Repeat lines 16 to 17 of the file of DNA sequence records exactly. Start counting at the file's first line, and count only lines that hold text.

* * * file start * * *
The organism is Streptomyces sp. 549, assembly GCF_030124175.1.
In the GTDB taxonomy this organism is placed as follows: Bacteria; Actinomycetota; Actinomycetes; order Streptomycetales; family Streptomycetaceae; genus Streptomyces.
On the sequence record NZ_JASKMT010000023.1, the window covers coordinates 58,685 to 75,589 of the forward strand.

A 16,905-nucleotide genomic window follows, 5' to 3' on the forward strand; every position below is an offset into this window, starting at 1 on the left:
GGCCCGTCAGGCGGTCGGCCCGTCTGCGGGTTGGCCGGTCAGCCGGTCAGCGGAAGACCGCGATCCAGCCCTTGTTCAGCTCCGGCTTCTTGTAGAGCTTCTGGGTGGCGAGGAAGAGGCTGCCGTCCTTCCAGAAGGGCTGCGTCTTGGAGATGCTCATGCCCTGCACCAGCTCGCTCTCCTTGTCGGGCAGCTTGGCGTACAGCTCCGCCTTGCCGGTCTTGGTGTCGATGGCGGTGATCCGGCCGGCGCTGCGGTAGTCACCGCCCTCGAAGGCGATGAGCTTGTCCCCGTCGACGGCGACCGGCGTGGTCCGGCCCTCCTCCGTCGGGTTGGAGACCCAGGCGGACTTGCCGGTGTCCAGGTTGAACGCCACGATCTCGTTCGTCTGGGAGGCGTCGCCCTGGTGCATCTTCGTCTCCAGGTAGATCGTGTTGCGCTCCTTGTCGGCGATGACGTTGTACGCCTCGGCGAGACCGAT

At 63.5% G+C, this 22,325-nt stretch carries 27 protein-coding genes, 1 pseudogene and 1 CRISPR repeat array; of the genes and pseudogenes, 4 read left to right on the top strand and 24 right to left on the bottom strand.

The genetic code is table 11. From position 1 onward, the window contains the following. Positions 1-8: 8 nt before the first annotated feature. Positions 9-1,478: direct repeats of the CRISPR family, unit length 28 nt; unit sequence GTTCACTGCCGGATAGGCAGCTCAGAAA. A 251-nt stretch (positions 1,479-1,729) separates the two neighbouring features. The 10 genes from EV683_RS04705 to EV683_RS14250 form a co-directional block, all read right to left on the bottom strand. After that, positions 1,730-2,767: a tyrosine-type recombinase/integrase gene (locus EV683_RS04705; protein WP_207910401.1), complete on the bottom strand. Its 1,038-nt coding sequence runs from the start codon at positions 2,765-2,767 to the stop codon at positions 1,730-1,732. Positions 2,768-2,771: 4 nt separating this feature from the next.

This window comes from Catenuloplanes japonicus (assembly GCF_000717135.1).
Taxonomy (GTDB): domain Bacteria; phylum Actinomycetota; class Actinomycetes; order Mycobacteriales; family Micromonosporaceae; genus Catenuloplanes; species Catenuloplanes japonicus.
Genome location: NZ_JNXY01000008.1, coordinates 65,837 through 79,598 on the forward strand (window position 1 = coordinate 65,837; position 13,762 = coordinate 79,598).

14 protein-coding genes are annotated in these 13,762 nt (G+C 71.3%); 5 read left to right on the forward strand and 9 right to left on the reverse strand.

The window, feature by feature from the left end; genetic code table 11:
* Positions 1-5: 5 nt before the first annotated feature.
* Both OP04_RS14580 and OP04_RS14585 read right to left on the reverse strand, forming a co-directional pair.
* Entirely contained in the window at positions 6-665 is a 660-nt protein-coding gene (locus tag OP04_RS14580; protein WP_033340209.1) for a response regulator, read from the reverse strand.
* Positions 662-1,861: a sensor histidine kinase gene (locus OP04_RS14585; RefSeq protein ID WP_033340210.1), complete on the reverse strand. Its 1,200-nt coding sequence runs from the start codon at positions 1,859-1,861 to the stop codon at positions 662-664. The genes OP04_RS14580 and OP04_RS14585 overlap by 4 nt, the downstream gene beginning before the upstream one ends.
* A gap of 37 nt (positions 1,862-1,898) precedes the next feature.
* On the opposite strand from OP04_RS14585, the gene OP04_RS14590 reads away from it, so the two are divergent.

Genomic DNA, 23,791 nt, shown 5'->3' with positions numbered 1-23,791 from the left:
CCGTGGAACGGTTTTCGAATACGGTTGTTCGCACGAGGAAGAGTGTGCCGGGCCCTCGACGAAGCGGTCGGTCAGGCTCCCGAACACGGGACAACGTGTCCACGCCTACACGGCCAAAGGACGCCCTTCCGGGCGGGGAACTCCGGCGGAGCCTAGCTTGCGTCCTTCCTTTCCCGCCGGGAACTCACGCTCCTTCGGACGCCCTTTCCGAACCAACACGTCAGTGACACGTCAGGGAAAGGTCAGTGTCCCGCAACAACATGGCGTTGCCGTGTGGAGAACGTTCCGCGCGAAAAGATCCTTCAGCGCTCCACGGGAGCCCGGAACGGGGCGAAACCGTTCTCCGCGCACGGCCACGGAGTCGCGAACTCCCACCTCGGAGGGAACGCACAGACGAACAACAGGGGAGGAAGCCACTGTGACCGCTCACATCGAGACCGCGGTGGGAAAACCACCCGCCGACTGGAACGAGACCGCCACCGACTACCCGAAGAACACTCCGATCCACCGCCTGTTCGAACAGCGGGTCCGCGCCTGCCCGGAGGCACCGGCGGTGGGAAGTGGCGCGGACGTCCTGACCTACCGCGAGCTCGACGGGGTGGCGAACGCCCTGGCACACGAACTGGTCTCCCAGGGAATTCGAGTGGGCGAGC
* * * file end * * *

* Positions 662-1,861: a sensor histidine kinase gene (locus OP04_RS14585; RefSeq protein ID WP_033340210.1), complete on the reverse strand. Its 1,200-nt coding sequence runs from the start codon at positions 1,859-1,861 to the stop codon at positions 662-664. The genes OP04_RS14580 and OP04_RS14585 overlap by 4 nt, the downstream gene beginning before the upstream one ends.
* A gap of 37 nt (positions 1,862-1,898) precedes the next feature.